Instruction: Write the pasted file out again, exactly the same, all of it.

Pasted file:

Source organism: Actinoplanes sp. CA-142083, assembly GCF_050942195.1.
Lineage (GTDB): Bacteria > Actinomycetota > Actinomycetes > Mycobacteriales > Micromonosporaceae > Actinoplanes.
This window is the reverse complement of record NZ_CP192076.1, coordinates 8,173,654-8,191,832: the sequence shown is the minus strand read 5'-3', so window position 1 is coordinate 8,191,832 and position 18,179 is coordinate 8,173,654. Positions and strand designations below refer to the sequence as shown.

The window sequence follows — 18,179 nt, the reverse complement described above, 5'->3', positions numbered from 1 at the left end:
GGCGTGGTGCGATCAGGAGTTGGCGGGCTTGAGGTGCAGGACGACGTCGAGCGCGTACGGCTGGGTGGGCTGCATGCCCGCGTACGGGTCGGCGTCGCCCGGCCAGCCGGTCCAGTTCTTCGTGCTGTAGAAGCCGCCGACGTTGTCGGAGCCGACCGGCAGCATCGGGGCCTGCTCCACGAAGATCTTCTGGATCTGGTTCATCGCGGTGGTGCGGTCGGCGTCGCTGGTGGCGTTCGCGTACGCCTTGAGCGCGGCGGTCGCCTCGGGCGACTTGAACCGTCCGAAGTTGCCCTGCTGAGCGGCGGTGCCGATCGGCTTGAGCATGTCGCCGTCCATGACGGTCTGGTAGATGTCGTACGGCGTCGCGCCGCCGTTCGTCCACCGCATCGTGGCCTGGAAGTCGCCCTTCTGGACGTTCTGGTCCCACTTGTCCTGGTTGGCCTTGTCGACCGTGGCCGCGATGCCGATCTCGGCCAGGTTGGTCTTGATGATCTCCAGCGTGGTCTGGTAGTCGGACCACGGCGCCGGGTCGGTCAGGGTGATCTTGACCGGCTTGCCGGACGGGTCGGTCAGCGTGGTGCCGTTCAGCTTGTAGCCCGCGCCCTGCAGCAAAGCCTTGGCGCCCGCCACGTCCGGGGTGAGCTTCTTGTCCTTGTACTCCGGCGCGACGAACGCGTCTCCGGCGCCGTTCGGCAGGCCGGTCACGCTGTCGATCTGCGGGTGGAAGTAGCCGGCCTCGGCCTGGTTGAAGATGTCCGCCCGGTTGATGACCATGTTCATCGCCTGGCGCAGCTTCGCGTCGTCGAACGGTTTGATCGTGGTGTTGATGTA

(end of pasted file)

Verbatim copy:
Source organism: Actinoplanes sp. CA-142083, assembly GCF_050942195.1.
Lineage (GTDB): Bacteria > Actinomycetota > Actinomycetes > Mycobacteriales > Micromonosporaceae > Actinoplanes.
This window is the reverse complement of record NZ_CP192076.1, coordinates 8,173,654-8,191,832: the sequence shown is the minus strand read 5'-3', so window position 1 is coordinate 8,191,832 and position 18,179 is coordinate 8,173,654. Positions and strand designations below refer to the sequence as shown.

The window sequence follows — 18,179 nt, the reverse complement described above, 5'->3', positions numbered from 1 at the left end:
GGCGTGGTGCGATCAGGAGTTGGCGGGCTTGAGGTGCAGGACGACGTCGAGCGCGTACGGCTGGGTGGGCTGCATGCCCGCGTACGGGTCGGCGTCGCCCGGCCAGCCGGTCCAGTTCTTCGTGCTGTAGAAGCCGCCGACGTTGTCGGAGCCGACCGGCAGCATCGGGGCCTGCTCCACGAAGATCTTCTGGATCTGGTTCATCGCGGTGGTGCGGTCGGCGTCGCTGGTGGCGTTCGCGTACGCCTTGAGCGCGGCGGTCGCCTCGGGCGACTTGAACCGTCCGAAGTTGCCCTGCTGAGCGGCGGTGCCGATCGGCTTGAGCATGTCGCCGTCCATGACGGTCTGGTAGATGTCGTACGGCGTCGCGCCGCCGTTCGTCCACCGCATCGTGGCCTGGAAGTCGCCCTTCTGGACGTTCTGGTCCCACTTGTCCTGGTTGGCCTTGTCGACCGTGGCCGCGATGCCGATCTCGGCCAGGTTGGTCTTGATGATCTCCAGCGTGGTCTGGTAGTCGGACCACGGCGCCGGGTCGGTCAGGGTGATCTTGACCGGCTTGCCGGACGGGTCGGTCAGCGTGGTGCCGTTCAGCTTGTAGCCCGCGCCCTGCAGCAAAGCCTTGGCGCCCGCCACGTCCGGGGTGAGCTTCTTGTCCTTGTACTCCGGCGCGACGAACGCGTCTCCGGCGCCGTTCGGCAGGCCGGTCACGCTGTCGATCTGCGGGTGGAAGTAGCCGGCCTCGGCCTGGTTGAAGATGTCCGCCCGGTTGATGACCATGTTCATCGCCTGGCGCAGCTTCGCGTCGTCGAACGGTTTGATCGTGGTGTTGATGTA